Six days later, another incident report from the facility, states: “[Grace] completely stripped herself for no apparent reason, notified previously of these stripping incidents at home by [redacted]”.

In March, 1996, the mother of another child in care in the same foster home as Grace makes allegations of serious sexual abuse. It should be noted that the Devine report states there was no substantive investigation of these allegations.

On April 2nd, a meeting of the relevant health board officials decides that Grace – now 17 – needs to be removed from the foster home. This is as a direct result of the allegations of sexual abuse. The age and health of one of the foster parents is also a factor. Within a week, arrangements are made to secure a bed for Grace in a residential facility for people with intellectual disabilities.

The foster father is notified of the complaint against him, and the family is informed of their right to appeal the decision to remove Grace.

Here’s where things get really murky. Case conferences are held where no minutes are taken, and it is agreed that, while the health board will no longer use the foster family for other children, Grace will remain with them pending the outcome of their appeal. On April 24th, the foster father separately requests that Grace be allowed to stay with them until autumn so that his grandchild can get used to the prospect of Grace’s leaving.

In April, a bed is secured for Grace in a residential care facility, but it is then allocated to someone else on the understanding that a place will be made available for her in the autumn.

In May, the foster parents make their case to two health professionals, Dr Marie Kennedy and Dr Marie Ryan, but there is no record of their making a decision or recommendation on the case.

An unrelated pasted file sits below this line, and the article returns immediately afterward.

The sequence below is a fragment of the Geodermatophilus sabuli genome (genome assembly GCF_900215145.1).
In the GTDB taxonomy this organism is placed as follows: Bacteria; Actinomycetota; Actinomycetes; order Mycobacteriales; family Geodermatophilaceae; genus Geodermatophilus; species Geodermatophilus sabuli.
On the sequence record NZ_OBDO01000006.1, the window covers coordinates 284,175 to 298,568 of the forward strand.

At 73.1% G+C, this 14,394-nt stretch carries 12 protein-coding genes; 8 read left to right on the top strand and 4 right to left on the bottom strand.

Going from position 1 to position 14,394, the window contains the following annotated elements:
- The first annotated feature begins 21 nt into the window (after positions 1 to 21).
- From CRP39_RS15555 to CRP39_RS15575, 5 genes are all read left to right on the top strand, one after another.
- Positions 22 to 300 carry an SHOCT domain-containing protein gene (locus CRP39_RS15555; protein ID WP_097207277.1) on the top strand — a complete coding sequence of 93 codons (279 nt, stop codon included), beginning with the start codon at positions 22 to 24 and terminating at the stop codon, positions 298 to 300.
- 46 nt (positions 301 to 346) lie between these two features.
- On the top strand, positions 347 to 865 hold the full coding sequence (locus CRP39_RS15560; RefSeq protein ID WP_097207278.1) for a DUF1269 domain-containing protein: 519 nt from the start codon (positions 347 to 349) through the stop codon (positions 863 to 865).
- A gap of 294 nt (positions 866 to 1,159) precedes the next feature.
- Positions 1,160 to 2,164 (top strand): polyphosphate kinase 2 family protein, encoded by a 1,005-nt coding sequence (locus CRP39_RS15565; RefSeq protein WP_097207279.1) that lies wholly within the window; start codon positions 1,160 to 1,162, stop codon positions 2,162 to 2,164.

On August 9th, the foster family writes to the then Minister for Health and tells him they have “lost” their appeal and are asking him to “decide in (their) favour”.

The foster father writes:

“We have looked forward to having Grace for a few more years in fact until my wife reached retirement age. How anyone can say the type of move envisaged for Grace is in her best interest beats all.”

“Our grandson is 8 years of age who lives with us has always regarded Grace as his sister and to suddenly part them would be very upsetting for him particularly as his mother died last year.”

“…I can see no valid reason for this move…”

The Devine Report notes that, six days later, the Department of Health requests from the health board a report on the case.

Five days later, the Department of Health is told the matter is being dealt with under Section 43 of the Child Care Act. The health board tells the Department of Health it has “grounds for believing that it is in the best interests of the child to be removed from its current child care placement.”

The same letter to the Department of Health notes “an agreement to leave her with the family for the summer”. But no record exists of any such agreement.

On August 26th, the principal of a school attended by the grandson of the foster parents writes in support of Grace’s remaining with the foster family. In September, the Department of Health gives this school principal’s letter to the health board with a request for a report.

The health board replies that the matter is “currently under consideration by the professional staff on the board” and that the school principal’s view would be taken into account in “reaching their recommendations in relation to the future care of Grace.”

The Devine report notes:

“There is some dispute in recollection between the professionals as to whether a decision was taken not to remove [Grace] prior to the case conference held on 24th October 1996. There is also a dispute as to why the decision to remove confirmed at the case conference in April 1996 was effectively overturned in October 1996.

“The [redacted] is of the view that the decision was taken at the case conference while the [redacted] was of the view that the decision not to remove was because ‘the appeal’ by the [redacted] was successful.”

Which is interesting, as, in his August 9th letter to the Health Minister, the foster father had said they had lost the appeal.

The October 24th case conference notes “there is no evidence that anything happened to Grace or that her well-being or welfare are not being met…”

However, the conference is also told that neither the health board nor any intellectual disability service provider would be placing any further children in that home.